Reducing Cycle Time & Risk With DevSecOps | Axcelinno

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In today’s modern landscape of rapidly changing priorities, rising expectations from customers, and new market opportunities, IT leaders must discover new ways to streamline the delivery of the applications and systems providing key business value. The pace of change in the market has reached a point where the need for velocity and rapid response is the new imperative. To remain competitive, organizations must reduce cycle time.

In 2014, Marc Andreesen wrote, “Cycle time compression may be the most underestimated force in determining winners and losers in tech.” We, like Andreeson, have observed that organizations face a future where accelerated delivery and reduced cycle times will be a driving force in the global market. The challenge facing IT leaders is how to adopt cultural and technical changes to achieve faster delivery and shorter cycle times to meet business partners and customer expectations.

Why Does Cycle Time Matter?

In an ever-changing technological landscape, the pace at which organizations release features directly impacts success. Reducing the time between thinking of an idea and having the code in production is vital to providing value to customers. If an organization is too slow to innovate, its competitors can rapidly absorb the market by becoming the first organization to meet the needs of customers. However, a reduction in cycle time should not be at the expense of security.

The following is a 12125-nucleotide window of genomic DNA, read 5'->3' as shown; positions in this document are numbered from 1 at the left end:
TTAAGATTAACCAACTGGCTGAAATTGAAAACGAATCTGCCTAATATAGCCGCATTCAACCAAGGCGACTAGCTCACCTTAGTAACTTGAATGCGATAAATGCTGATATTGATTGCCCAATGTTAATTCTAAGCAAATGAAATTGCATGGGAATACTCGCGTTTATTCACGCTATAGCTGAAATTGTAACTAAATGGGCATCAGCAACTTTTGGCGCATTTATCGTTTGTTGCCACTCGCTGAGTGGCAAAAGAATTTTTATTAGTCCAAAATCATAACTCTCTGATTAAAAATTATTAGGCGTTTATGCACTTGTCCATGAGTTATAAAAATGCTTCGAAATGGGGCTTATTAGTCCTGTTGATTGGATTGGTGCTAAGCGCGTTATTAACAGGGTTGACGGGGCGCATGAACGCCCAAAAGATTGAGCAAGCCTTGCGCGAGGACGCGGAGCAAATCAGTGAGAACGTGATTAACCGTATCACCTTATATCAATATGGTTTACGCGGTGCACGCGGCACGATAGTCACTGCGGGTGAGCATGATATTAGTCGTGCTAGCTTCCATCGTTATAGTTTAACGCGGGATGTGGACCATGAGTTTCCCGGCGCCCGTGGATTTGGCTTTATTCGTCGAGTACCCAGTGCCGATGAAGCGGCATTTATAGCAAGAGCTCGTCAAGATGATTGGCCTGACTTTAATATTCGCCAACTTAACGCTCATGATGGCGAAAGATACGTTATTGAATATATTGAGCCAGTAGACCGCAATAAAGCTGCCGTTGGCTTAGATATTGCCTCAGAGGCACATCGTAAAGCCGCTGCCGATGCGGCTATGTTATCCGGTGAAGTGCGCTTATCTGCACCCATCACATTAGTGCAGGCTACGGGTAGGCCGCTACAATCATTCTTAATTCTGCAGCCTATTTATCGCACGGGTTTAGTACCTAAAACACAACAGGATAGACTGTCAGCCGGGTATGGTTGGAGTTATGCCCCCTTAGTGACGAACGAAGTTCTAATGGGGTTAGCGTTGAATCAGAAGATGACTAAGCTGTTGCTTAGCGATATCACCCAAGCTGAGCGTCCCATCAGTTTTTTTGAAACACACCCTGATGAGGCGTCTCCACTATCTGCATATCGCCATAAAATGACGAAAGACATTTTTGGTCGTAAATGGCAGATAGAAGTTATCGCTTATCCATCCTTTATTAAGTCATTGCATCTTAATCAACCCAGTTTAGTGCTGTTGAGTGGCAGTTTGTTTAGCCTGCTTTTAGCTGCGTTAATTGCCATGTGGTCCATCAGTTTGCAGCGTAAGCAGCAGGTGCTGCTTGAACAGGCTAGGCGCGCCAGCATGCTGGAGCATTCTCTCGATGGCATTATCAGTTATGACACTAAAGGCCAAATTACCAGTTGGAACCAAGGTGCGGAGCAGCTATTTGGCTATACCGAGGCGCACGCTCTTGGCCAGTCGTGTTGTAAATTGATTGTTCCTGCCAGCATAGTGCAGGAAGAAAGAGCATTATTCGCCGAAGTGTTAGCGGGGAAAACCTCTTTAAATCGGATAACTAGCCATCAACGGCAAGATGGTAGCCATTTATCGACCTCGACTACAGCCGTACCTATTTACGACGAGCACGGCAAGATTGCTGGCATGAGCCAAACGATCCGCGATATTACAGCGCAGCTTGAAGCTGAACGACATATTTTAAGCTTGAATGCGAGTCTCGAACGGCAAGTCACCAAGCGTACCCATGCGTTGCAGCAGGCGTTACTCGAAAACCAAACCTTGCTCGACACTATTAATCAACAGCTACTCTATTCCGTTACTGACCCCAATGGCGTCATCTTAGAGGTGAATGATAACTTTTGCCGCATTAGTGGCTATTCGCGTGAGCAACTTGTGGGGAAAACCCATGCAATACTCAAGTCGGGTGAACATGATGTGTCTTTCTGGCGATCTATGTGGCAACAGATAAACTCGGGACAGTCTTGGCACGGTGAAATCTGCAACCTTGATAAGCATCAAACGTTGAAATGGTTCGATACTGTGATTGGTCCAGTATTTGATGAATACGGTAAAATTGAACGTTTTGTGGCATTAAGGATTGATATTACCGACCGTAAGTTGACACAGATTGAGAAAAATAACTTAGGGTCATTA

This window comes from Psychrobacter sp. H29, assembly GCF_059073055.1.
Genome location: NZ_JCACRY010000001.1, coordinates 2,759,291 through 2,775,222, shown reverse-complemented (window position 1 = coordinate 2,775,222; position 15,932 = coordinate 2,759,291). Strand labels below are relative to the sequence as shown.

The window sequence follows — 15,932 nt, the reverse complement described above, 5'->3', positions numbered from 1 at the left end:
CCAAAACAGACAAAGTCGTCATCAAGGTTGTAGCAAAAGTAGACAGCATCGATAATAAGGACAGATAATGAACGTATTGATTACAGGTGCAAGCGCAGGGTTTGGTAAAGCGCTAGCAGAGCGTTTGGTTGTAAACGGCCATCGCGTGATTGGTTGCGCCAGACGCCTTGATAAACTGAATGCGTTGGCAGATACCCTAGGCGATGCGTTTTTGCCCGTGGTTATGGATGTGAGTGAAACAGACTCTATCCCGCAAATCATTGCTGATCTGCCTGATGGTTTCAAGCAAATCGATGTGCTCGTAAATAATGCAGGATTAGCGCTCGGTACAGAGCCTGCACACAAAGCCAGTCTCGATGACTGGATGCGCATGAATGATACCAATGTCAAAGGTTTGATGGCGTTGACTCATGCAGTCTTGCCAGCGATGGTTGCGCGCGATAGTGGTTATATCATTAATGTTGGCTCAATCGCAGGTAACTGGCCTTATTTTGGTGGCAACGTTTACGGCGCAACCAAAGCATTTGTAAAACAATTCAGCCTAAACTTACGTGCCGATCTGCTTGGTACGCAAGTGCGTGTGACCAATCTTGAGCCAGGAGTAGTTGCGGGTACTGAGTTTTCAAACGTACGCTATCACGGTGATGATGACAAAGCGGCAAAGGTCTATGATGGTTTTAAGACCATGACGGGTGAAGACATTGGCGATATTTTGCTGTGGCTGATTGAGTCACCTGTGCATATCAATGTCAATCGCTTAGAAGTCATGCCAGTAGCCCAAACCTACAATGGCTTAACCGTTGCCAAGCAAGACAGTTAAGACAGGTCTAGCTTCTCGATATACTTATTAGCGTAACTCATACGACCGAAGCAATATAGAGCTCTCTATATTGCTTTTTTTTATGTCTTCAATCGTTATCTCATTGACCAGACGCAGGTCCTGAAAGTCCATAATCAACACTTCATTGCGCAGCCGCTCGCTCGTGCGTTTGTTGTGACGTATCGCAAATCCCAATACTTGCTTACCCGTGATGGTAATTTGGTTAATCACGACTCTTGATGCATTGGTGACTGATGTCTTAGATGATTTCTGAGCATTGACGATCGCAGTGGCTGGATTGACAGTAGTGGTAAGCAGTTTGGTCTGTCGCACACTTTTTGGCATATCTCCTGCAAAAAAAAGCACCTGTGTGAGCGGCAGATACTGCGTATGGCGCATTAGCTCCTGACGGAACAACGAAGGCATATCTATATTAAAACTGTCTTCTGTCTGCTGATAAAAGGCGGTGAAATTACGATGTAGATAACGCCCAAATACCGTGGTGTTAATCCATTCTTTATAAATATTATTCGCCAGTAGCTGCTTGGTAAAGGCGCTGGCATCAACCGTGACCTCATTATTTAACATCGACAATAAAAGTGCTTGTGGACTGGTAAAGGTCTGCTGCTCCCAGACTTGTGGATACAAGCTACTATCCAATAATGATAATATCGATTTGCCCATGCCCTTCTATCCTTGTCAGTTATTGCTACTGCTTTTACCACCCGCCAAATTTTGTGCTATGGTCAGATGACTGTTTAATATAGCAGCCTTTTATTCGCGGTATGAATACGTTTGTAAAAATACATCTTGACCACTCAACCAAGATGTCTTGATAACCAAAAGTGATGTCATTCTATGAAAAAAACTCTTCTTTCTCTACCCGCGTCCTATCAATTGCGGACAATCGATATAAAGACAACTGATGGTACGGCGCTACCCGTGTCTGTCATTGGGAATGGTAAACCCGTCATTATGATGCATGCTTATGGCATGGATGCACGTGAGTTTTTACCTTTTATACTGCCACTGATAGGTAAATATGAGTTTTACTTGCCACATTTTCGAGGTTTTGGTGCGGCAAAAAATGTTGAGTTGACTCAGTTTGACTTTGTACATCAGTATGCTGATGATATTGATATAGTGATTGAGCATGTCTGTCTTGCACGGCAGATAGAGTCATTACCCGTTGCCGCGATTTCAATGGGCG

The effort to streamline delivery has placed a greater emphasis on automation and IT leaders are facing challenges that make it difficult to implement DevSecOps. Security teams are struggling to keep up with the quick pace of development, which leaves them unable to review code for security vulnerabilities before developers release software updates. The lack of insightful data about security incidents is a challenge for organizations to prioritize the most pressing needs. Developers are often left frustrated by slow and cumbersome security reviews, which can delay application development and new features from being released. Or, in many cases requires costly changes during a production deployment.

Implementing DevSecOps